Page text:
Opinion: Commentary: Trying To Help Hungry Children

Opinion: Commentary: Trying To Help Hungry Children

As we approach the mid-point of the 2019 Virginia General Assembly Session, debates about tax plans and economic incentive programs are still happening. While this is all ongoing and bills are heard in committees, the Appropriations Committee has been hearing member budget requests for the current and next fiscal year. One of the requests I have put in (Item 340 #4h) would allow TANF Funds to be used in a program that would help feed low income children during the summer months.

This is an issue that has been close to my heart since I first ran for office. As someone who experienced homelessness as a teenager, one of the things that I look at when making decisions on public policy is whether funds could be better used to help children meet their basic needs. And let’s face the real fact that there are still 571,712 children who qualify for free or reduced lunch right here in the Commonwealth.

TANF for Summer Food Assistance for Low-Income Children (Item 340 #4h) would provide funds to the Department of Social Services through the federal Temporary Assistance for Needy Families block grant to provide a summer EBT benefit of $150 to low-income children who participate in the free or reduced price National School Lunch Program during the school year and live in a community with zero or only one Summer Food Service Program site.

Benefits would be provided in $50 installments for the months of June, July and August to ensure that more children have the consistent nutrition they need to stay healthy and return to school ready to learn.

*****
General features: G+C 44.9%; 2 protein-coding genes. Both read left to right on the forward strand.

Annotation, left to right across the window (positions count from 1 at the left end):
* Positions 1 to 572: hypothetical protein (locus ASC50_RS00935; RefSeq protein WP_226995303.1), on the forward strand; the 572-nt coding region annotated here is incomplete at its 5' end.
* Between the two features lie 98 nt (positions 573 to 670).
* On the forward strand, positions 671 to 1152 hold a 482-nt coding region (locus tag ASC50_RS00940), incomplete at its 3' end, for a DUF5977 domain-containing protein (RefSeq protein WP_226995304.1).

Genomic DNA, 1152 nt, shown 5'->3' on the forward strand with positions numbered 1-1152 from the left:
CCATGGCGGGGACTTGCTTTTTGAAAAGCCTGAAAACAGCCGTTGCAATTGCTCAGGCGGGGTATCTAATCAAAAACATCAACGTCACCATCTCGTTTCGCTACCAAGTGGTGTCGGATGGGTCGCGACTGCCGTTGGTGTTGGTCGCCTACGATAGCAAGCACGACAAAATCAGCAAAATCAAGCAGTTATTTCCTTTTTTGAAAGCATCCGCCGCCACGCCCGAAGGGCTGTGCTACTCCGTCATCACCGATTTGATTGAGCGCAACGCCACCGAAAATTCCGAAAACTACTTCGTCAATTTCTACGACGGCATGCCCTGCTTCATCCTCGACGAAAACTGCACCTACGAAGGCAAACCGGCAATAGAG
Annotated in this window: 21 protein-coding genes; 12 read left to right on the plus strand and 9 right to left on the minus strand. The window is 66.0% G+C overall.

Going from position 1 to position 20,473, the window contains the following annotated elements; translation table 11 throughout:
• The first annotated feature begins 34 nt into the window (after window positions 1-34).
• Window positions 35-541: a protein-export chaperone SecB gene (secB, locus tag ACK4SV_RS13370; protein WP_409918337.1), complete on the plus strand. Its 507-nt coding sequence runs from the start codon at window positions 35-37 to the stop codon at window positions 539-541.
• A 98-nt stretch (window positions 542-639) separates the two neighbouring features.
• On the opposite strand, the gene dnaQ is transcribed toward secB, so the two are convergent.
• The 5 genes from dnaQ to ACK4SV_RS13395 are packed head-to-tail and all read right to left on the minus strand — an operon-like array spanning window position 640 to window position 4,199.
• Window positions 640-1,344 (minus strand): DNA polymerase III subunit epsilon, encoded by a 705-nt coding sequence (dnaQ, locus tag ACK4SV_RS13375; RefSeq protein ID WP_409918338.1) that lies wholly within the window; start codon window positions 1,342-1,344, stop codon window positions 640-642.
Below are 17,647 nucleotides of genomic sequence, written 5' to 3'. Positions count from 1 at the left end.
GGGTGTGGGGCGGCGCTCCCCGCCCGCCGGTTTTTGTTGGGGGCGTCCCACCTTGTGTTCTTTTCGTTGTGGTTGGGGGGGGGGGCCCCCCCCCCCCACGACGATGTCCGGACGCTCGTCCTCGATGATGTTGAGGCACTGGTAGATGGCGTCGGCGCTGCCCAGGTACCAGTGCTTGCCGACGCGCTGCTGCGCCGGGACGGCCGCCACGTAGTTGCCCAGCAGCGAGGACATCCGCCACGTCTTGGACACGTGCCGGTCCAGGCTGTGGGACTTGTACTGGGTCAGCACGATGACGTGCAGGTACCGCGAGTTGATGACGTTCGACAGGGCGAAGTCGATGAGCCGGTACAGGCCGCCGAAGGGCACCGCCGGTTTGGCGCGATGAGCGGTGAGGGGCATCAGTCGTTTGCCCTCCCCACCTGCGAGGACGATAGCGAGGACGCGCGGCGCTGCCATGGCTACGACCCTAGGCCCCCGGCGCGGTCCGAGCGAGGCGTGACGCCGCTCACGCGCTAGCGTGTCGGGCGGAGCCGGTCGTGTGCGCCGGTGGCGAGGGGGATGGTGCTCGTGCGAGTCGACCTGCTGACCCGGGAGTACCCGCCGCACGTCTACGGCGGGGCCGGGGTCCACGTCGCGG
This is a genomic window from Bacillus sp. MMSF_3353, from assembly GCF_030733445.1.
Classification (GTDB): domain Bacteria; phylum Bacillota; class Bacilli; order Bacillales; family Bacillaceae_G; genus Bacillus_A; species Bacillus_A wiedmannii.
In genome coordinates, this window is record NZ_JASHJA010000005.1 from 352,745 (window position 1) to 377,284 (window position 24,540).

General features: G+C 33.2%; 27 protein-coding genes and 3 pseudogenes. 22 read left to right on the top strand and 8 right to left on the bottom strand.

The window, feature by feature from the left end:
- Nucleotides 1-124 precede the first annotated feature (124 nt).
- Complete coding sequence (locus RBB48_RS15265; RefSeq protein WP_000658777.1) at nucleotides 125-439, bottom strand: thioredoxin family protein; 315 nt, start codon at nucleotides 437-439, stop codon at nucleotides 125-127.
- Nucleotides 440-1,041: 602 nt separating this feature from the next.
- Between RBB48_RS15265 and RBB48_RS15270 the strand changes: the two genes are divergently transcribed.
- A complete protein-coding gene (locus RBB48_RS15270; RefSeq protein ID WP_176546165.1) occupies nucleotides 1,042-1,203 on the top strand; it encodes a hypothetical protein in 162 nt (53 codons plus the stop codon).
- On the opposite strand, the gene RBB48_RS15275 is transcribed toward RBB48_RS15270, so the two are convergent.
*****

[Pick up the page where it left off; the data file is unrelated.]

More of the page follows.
We are fortunate in Alexandria that there are many programs that help cover the gaps for families that need food assistance. However, most places in Virginia are not as lucky as our community. When children get consistent nutrition during the summer months, it helps fight against summer weight gain and summer learning loss. Children are better able to start the school year healthy and ready to learn.

Food insecurity is a problem year-round, but it gets worse during the summer months when schools are closed and children lose access to school meals. The national summer meals program is designed to connect kids to the nutrition they need when school is out of session by providing meals in places like schools, libraries and parks. The program, however, meets only a fraction of the need. Currently, the Summer Food Service Program serves less than 15 percent of the children who get free or reduced-price school lunch because it only operates in high poverty communities and it requires children to eat in a supervised, gathered setting. Due to the nature of the program, it is not effective in rural or suburban communities.

When kids consistently get the nutrition they need, they are better able to break the cycle of poverty and grow up strong. When families get the nutrition they need through programs like the one I propose, fewer face food insecurity, which leads to a reduction in the health care costs associated with hunger.

In 2010, the U.S. Department of Agriculture established a pilot program called Summer Electronic Benefits Transfer for Children (or Summer EBT) to better reach low-income children with the nutrition they need during the summer months. This program, which is the model for TANF for Summer Food Assistance for Low-Income Children in Virginia, was efficient and effective. Among children participating in the Summer EBT pilot programs, the prevalence of the most severe food insecurity decreased by one-third.

The Virginia program could reach more than 50,000 children according to information from the No Kid Hungry Virginia Campaign, a not for profit dedicated to creating public-private partnerships with state, federal, non-profit and private resources across Virginia. Together with the Virginia Department of Education and community partners, their goal is to end child hunger in the Commonwealth. A goal we all share as we fight for Virginia’s families. One of the next steps in doing so is combating summer hunger.

Charniele Herring represents Alexandria City’s 46th District in the Virginia General Assembly where she serves as House Minority Caucus Chair and on the Courts of Justice, Counties, Cities, & Towns, and Agriculture, Chesapeake & Natural Resources Committees. Follow her online at www.charnieleherring.com.